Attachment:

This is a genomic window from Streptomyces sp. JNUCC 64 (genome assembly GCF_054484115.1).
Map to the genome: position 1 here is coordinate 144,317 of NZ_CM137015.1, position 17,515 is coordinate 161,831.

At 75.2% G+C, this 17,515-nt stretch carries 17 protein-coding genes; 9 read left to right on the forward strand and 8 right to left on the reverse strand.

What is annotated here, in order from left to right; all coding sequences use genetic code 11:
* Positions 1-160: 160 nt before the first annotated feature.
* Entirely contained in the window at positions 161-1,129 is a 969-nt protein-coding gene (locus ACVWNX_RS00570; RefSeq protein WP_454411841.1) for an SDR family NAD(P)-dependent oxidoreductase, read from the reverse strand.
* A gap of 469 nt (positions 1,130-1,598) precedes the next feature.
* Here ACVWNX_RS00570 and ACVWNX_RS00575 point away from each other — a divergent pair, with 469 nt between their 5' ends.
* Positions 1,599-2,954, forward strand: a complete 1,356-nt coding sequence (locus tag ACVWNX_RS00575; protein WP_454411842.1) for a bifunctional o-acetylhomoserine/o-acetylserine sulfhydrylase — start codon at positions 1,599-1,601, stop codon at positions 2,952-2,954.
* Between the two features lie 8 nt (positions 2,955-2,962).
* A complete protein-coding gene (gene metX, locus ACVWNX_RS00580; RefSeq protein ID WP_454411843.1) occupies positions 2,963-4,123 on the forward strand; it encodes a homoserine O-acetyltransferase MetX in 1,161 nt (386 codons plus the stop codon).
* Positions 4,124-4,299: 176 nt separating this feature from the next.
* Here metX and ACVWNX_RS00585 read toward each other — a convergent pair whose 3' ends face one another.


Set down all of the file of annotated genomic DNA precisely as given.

This is a genomic window from Streptomyces sp. JNUCC 64 (genome assembly GCF_054484115.1).
Map to the genome: position 1 here is coordinate 144,317 of NZ_CM137015.1, position 17,515 is coordinate 161,831.

At 75.2% G+C, this 17,515-nt stretch carries 17 protein-coding genes; 9 read left to right on the forward strand and 8 right to left on the reverse strand.

What is annotated here, in order from left to right; all coding sequences use genetic code 11:
* Positions 1-160: 160 nt before the first annotated feature.
* Entirely contained in the window at positions 161-1,129 is a 969-nt protein-coding gene (locus ACVWNX_RS00570; RefSeq protein WP_454411841.1) for an SDR family NAD(P)-dependent oxidoreductase, read from the reverse strand.
* A gap of 469 nt (positions 1,130-1,598) precedes the next feature.
* Here ACVWNX_RS00570 and ACVWNX_RS00575 point away from each other — a divergent pair, with 469 nt between their 5' ends.
* Positions 1,599-2,954, forward strand: a complete 1,356-nt coding sequence (locus tag ACVWNX_RS00575; protein WP_454411842.1) for a bifunctional o-acetylhomoserine/o-acetylserine sulfhydrylase — start codon at positions 1,599-1,601, stop codon at positions 2,952-2,954.
* Between the two features lie 8 nt (positions 2,955-2,962).
* A complete protein-coding gene (gene metX, locus ACVWNX_RS00580; RefSeq protein ID WP_454411843.1) occupies positions 2,963-4,123 on the forward strand; it encodes a homoserine O-acetyltransferase MetX in 1,161 nt (386 codons plus the stop codon).
* Positions 4,124-4,299: 176 nt separating this feature from the next.
* Here metX and ACVWNX_RS00585 read toward each other — a convergent pair whose 3' ends face one another.